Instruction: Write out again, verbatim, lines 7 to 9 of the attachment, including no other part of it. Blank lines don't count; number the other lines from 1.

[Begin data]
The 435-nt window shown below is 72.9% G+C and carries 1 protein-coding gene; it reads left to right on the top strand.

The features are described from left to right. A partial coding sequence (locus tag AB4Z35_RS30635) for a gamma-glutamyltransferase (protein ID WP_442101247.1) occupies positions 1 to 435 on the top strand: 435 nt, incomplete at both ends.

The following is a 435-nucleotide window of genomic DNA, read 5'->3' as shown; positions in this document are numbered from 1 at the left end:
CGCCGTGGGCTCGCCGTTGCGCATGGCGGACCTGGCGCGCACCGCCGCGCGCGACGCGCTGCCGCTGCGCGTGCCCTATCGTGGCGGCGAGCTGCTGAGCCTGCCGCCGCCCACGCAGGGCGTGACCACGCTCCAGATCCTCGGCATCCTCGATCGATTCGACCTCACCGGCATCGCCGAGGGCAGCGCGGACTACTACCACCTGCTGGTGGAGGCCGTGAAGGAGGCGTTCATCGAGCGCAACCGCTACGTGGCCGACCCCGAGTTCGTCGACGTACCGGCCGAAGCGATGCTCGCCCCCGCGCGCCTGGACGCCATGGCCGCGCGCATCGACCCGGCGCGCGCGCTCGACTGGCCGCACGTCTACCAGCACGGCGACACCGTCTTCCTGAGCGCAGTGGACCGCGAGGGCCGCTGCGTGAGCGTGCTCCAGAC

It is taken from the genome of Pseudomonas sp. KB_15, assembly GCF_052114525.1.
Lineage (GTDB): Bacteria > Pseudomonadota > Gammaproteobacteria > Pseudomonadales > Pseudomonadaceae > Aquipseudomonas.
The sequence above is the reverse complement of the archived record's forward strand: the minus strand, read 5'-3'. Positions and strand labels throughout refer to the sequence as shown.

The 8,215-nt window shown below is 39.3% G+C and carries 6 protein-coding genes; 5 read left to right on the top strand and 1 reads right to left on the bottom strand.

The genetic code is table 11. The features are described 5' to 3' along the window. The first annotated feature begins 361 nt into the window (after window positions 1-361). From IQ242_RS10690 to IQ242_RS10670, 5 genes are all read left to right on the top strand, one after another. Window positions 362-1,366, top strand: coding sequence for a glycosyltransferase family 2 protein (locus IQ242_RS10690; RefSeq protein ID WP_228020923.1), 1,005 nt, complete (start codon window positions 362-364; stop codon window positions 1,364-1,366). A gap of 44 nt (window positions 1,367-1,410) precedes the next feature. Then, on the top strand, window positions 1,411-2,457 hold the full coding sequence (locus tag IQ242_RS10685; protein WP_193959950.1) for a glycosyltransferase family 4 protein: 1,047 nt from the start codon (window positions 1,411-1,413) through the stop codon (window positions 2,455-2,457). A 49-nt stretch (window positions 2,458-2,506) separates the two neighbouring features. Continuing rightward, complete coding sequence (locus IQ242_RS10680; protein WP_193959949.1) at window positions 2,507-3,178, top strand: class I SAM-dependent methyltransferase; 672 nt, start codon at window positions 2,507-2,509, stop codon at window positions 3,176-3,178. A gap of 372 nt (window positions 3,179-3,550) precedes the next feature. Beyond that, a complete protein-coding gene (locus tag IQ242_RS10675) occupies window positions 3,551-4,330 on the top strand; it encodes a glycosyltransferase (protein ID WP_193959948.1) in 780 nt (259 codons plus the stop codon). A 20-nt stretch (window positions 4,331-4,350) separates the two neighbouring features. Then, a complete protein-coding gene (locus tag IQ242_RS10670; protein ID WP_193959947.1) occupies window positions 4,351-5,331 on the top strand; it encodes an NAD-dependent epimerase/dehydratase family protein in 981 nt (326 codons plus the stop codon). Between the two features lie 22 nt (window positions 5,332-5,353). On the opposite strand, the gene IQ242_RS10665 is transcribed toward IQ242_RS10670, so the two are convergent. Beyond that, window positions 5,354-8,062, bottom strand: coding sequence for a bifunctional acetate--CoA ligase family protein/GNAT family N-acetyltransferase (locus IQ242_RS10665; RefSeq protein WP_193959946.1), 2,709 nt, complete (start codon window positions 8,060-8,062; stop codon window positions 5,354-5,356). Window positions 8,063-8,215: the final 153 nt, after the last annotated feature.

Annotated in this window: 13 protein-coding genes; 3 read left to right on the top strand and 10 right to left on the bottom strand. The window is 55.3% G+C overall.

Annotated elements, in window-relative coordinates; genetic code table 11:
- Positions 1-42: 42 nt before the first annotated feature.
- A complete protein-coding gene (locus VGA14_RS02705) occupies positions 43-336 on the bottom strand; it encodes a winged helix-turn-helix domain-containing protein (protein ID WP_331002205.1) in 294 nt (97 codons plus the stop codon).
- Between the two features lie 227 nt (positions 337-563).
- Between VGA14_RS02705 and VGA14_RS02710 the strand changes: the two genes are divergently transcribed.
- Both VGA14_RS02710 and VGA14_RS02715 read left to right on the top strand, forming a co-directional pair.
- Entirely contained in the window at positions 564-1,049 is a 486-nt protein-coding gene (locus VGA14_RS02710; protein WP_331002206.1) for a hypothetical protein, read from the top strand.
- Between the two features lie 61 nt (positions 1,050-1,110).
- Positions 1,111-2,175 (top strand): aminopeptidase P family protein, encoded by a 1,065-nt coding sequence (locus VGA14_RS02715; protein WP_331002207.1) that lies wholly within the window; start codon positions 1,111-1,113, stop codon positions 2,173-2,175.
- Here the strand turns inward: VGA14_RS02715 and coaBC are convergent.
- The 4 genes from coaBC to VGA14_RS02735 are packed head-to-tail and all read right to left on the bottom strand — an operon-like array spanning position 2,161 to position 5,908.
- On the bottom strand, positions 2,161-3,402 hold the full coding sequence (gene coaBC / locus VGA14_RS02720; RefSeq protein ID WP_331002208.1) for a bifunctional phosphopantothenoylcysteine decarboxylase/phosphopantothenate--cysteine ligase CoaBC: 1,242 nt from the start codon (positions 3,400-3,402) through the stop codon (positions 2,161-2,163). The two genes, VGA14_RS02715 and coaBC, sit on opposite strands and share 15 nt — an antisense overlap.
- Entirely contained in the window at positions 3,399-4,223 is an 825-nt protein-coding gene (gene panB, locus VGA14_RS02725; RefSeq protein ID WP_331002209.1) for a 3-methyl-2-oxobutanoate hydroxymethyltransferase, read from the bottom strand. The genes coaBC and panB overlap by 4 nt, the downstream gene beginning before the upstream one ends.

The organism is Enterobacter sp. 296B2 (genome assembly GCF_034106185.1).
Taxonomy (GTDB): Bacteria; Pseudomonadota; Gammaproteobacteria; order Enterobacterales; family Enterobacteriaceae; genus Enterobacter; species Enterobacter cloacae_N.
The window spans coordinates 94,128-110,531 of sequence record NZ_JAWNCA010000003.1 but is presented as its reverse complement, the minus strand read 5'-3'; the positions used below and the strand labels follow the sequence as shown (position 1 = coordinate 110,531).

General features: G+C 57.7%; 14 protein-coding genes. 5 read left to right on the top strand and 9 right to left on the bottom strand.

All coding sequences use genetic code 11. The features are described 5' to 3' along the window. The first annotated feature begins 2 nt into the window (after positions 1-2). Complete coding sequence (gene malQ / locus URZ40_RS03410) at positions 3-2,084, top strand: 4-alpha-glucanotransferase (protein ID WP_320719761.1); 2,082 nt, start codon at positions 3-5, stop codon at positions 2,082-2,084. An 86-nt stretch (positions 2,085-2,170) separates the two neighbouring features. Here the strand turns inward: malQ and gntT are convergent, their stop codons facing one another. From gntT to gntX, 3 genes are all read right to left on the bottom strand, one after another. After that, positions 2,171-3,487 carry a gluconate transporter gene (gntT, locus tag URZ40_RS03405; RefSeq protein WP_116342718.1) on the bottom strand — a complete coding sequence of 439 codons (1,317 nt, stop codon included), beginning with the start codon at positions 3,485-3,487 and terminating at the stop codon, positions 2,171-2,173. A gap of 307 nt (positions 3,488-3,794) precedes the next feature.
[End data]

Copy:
The sequence above is the reverse complement of the archived record's forward strand: the minus strand, read 5'-3'. Positions and strand labels throughout refer to the sequence as shown.

The 8,215-nt window shown below is 39.3% G+C and carries 6 protein-coding genes; 5 read left to right on the top strand and 1 reads right to left on the bottom strand.

The genetic code is table 11. The features are described 5' to 3' along the window. The first annotated feature begins 361 nt into the window (after window positions 1-361). From IQ242_RS10690 to IQ242_RS10670, 5 genes are all read left to right on the top strand, one after another. Window positions 362-1,366, top strand: coding sequence for a glycosyltransferase family 2 protein (locus IQ242_RS10690; RefSeq protein ID WP_228020923.1), 1,005 nt, complete (start codon window positions 362-364; stop codon window positions 1,364-1,366). A gap of 44 nt (window positions 1,367-1,410) precedes the next feature. Then, on the top strand, window positions 1,411-2,457 hold the full coding sequence (locus tag IQ242_RS10685; protein WP_193959950.1) for a glycosyltransferase family 4 protein: 1,047 nt from the start codon (window positions 1,411-1,413) through the stop codon (window positions 2,455-2,457). A 49-nt stretch (window positions 2,458-2,506) separates the two neighbouring features. Continuing rightward, complete coding sequence (locus IQ242_RS10680; protein WP_193959949.1) at window positions 2,507-3,178, top strand: class I SAM-dependent methyltransferase; 672 nt, start codon at window positions 2,507-2,509, stop codon at window positions 3,176-3,178. A gap of 372 nt (window positions 3,179-3,550) precedes the next feature. Beyond that, a complete protein-coding gene (locus tag IQ242_RS10675) occupies window positions 3,551-4,330 on the top strand; it encodes a glycosyltransferase (protein ID WP_193959948.1) in 780 nt (259 codons plus the stop codon). A 20-nt stretch (window positions 4,331-4,350) separates the two neighbouring features. Then, a complete protein-coding gene (locus tag IQ242_RS10670; protein ID WP_193959947.1) occupies window positions 4,351-5,331 on the top strand; it encodes an NAD-dependent epimerase/dehydratase family protein in 981 nt (326 codons plus the stop codon). Between the two features lie 22 nt (window positions 5,332-5,353). On the opposite strand, the gene IQ242_RS10665 is transcribed toward IQ242_RS10670, so the two are convergent. Beyond that, window positions 5,354-8,062, bottom strand: coding sequence for a bifunctional acetate--CoA ligase family protein/GNAT family N-acetyltransferase (locus IQ242_RS10665; RefSeq protein WP_193959946.1), 2,709 nt, complete (start codon window positions 8,060-8,062; stop codon window positions 5,354-5,356). Window positions 8,063-8,215: the final 153 nt, after the last annotated feature.